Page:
You may remember our Oct. '07 budget build, "Budget Stomper," in which this 454ci big-block made 550 hp on the motor and 700 hp on the giggle gas. Well, this is the mill we're fixin' to drop into our El Camino, only we have a few more things planned for it before that happens. Don't get us wrong; it's not because we were unhappy with its output. In all reality, we were quite pleased with its performance.
The second time around, we wanted to swap out the flat-tappet cam and lifters for a roller design with new valvesprings in an effort to allow the big-block to breathe a bit more and to wing the rpm a little higher. With the help of a new solid cam, roller lifters, and a heavier set of springs from Crower Cams, we should be able to grab this big-block's true upper-rpm potential.
QMP Racing's Mike Consolo (Chatsworth, California), suggested a solid cam with lift close to 0.600 inch on the intake and exhaust side. Digging through Crower's Web site, our search came close to Consolo's suggestion with one featuring 0.580 inch lift on the intake and 0.573 on the exhaust. It's got 242/250 degrees duration at 0.050 inch and a 112-degree LSA. We also grabbed a set of Crower's solid roller, high-pressure oil lifters and valvesprings to complement the build.
Even though the motor has a few dyno pulls on it, it's more or less fresh. It almost felt like a sin to crack open the motor and begin swapping out its innards. "But," says Consolo, "that's part of engine building. It's a never-ending process where you start with a base, evaluate, and continually reevaluate."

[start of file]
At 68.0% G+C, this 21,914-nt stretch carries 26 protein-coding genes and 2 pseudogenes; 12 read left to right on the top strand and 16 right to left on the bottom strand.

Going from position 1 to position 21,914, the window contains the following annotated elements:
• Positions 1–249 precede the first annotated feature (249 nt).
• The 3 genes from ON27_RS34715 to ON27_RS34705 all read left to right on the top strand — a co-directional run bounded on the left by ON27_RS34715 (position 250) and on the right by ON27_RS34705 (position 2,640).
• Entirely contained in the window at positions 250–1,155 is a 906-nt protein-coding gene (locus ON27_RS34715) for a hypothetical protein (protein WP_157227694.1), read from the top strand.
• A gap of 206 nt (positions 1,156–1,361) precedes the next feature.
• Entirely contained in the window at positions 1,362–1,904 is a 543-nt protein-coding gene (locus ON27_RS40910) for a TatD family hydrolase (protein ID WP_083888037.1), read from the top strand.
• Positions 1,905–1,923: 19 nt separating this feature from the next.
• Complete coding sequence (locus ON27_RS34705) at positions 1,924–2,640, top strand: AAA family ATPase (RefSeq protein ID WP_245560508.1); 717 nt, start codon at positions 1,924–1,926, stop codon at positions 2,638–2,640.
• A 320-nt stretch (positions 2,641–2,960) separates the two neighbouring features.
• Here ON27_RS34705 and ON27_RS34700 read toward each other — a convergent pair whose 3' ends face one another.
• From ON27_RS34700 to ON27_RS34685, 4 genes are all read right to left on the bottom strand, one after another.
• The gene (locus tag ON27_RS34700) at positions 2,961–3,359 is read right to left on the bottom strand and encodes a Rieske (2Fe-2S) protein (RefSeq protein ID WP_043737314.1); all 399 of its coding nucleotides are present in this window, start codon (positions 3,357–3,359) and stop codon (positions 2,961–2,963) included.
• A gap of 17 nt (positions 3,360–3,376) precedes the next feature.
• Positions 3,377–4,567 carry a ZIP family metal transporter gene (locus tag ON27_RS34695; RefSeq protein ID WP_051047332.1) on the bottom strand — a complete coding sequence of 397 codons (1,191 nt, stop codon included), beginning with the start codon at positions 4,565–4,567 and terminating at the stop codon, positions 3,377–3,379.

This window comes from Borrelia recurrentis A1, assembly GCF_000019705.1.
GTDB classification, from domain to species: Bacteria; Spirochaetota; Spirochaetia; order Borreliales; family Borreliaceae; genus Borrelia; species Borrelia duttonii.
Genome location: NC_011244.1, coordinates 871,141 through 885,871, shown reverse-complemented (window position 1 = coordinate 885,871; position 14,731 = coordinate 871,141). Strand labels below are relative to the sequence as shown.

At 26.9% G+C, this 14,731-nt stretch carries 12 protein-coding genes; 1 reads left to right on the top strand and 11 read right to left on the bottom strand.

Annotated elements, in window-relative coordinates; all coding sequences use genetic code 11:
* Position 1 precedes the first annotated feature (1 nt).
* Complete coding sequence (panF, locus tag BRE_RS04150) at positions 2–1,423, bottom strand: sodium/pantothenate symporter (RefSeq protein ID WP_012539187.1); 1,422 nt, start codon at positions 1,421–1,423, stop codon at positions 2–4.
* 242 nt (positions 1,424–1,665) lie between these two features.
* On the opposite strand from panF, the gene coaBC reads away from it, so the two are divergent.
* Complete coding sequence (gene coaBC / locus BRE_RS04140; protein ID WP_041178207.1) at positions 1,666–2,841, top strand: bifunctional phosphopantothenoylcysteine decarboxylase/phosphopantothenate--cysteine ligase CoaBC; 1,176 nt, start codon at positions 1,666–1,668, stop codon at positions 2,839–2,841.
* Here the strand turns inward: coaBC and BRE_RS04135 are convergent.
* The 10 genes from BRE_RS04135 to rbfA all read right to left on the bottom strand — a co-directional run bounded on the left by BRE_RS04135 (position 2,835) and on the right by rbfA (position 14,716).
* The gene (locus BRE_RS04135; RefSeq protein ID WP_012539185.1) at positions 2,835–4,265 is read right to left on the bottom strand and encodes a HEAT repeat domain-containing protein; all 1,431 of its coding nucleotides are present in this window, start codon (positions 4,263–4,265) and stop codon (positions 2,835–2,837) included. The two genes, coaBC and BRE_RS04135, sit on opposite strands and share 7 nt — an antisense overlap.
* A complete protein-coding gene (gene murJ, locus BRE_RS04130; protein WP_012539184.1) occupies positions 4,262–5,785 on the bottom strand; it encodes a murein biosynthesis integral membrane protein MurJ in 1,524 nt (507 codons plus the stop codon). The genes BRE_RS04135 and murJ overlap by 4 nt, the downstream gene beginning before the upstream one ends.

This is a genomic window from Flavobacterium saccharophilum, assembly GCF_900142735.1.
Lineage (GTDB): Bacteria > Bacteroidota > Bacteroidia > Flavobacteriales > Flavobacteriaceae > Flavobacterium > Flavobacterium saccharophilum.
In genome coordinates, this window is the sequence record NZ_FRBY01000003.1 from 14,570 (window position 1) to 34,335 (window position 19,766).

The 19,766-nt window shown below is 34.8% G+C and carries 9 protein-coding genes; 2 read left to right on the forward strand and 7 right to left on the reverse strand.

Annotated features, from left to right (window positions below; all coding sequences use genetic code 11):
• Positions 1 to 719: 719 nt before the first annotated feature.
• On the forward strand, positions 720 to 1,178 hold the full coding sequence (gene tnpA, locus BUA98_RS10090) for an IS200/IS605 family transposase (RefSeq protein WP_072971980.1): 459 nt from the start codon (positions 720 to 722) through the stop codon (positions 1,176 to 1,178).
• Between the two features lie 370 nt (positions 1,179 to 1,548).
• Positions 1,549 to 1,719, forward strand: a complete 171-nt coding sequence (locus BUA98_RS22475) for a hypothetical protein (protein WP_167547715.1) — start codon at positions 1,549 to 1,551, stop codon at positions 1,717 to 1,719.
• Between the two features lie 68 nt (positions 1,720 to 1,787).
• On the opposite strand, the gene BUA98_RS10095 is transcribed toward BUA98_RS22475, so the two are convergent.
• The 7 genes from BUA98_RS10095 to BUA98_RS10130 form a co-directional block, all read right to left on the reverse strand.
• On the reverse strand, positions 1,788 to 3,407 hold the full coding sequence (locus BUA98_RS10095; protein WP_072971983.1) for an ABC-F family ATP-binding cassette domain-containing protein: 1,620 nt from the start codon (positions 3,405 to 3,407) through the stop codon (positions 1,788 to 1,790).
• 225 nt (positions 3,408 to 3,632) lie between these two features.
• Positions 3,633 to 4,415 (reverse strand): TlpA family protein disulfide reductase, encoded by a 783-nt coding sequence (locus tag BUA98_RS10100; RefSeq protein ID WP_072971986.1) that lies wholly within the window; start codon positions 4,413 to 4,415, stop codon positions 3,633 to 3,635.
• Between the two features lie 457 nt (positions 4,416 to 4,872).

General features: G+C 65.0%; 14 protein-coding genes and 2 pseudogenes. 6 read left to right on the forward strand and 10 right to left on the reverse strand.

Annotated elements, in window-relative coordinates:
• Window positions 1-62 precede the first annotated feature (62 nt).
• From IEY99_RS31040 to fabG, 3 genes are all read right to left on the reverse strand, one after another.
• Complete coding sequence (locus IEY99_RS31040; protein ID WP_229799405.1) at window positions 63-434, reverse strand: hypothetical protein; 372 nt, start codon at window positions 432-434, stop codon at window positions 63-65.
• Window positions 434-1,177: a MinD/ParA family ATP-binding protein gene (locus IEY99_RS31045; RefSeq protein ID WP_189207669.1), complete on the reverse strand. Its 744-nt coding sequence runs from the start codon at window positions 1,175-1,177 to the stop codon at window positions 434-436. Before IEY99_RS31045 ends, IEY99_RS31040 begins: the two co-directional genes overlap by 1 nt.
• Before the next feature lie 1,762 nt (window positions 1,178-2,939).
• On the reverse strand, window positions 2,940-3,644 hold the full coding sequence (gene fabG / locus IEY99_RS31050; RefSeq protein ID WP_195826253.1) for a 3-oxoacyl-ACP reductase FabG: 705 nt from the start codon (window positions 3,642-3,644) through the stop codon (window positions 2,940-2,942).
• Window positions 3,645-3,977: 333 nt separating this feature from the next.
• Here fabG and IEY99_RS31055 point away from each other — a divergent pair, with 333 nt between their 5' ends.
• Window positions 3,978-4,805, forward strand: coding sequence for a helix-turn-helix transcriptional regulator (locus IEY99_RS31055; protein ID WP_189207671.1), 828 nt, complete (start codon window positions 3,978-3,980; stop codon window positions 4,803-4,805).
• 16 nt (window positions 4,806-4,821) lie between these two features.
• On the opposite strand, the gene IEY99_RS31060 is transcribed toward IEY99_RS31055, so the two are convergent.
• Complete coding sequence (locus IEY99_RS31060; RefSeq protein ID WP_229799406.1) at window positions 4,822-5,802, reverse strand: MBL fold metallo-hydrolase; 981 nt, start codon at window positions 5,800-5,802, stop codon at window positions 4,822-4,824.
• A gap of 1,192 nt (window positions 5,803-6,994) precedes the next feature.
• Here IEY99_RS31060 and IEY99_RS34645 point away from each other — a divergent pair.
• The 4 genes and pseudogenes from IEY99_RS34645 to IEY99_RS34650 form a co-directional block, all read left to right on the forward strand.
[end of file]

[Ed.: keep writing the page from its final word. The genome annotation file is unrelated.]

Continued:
While most cam swaps can be done in the engine bay, this 454 hasn't been placed in the car yet, so the engine stand is where our swap began. Tear-down is a cinch and follows the same guidelines as always. But we will hit on the key elements again just to be clear
We pulled off the balancer,...
We pulled off the balancer, drained the oil, removed the pan, and trashed the filter. Next, the intake bolts were removed and the manifold peeled back to reveal the solid flat-tappet lifters and pushrods. To make it easier to turn over the motor, we removed every spark plug. Once the pan was gone, we could get in to pull off the timing cover-but don't pull off the timing gear and chain just yet.
With the engine free of obstructions,...
With the engine free of obstructions, it was time to start removing the valvetrain components so we could add the goodies from Crower. To remove the rockers, we found which rockers had lash (another term for loose) and weren't under compression. We removed those first on both cylinder banks, then we removed the pushrods and eventually spun the motor until the remainder of the rockers had lash and proceeded to remove them; there's no need to keep them in any particular order.